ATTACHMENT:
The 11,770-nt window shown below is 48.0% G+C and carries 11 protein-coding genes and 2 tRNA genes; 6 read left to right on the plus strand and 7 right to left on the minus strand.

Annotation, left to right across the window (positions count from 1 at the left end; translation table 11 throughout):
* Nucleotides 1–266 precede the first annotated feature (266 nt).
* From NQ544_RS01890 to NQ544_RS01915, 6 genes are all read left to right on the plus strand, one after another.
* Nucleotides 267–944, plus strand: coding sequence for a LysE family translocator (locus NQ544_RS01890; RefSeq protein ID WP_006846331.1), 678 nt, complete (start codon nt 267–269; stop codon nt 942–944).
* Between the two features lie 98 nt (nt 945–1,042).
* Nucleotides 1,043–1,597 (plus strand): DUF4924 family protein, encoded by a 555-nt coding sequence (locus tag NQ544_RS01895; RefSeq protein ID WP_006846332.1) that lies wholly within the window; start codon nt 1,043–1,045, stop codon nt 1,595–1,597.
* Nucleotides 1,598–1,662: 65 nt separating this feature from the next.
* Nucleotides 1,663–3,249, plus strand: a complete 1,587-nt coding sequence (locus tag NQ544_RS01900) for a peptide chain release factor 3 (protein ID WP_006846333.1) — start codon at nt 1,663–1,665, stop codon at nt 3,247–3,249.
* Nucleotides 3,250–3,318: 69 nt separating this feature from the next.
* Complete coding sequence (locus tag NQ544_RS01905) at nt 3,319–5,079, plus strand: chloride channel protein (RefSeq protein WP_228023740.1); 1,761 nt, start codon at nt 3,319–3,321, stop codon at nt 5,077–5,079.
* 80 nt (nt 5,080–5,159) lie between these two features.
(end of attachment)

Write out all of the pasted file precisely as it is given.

The 11,770-nt window shown below is 48.0% G+C and carries 11 protein-coding genes and 2 tRNA genes; 6 read left to right on the plus strand and 7 right to left on the minus strand.

Annotation, left to right across the window (positions count from 1 at the left end; translation table 11 throughout):
* Nucleotides 1–266 precede the first annotated feature (266 nt).
* From NQ544_RS01890 to NQ544_RS01915, 6 genes are all read left to right on the plus strand, one after another.
* Nucleotides 267–944, plus strand: coding sequence for a LysE family translocator (locus NQ544_RS01890; RefSeq protein ID WP_006846331.1), 678 nt, complete (start codon nt 267–269; stop codon nt 942–944).
* Between the two features lie 98 nt (nt 945–1,042).
* Nucleotides 1,043–1,597 (plus strand): DUF4924 family protein, encoded by a 555-nt coding sequence (locus tag NQ544_RS01895; RefSeq protein ID WP_006846332.1) that lies wholly within the window; start codon nt 1,043–1,045, stop codon nt 1,595–1,597.
* Nucleotides 1,598–1,662: 65 nt separating this feature from the next.
* Nucleotides 1,663–3,249, plus strand: a complete 1,587-nt coding sequence (locus tag NQ544_RS01900) for a peptide chain release factor 3 (protein ID WP_006846333.1) — start codon at nt 1,663–1,665, stop codon at nt 3,247–3,249.
* Nucleotides 3,250–3,318: 69 nt separating this feature from the next.
* Complete coding sequence (locus tag NQ544_RS01905) at nt 3,319–5,079, plus strand: chloride channel protein (RefSeq protein WP_228023740.1); 1,761 nt, start codon at nt 3,319–3,321, stop codon at nt 5,077–5,079.
* 80 nt (nt 5,080–5,159) lie between these two features.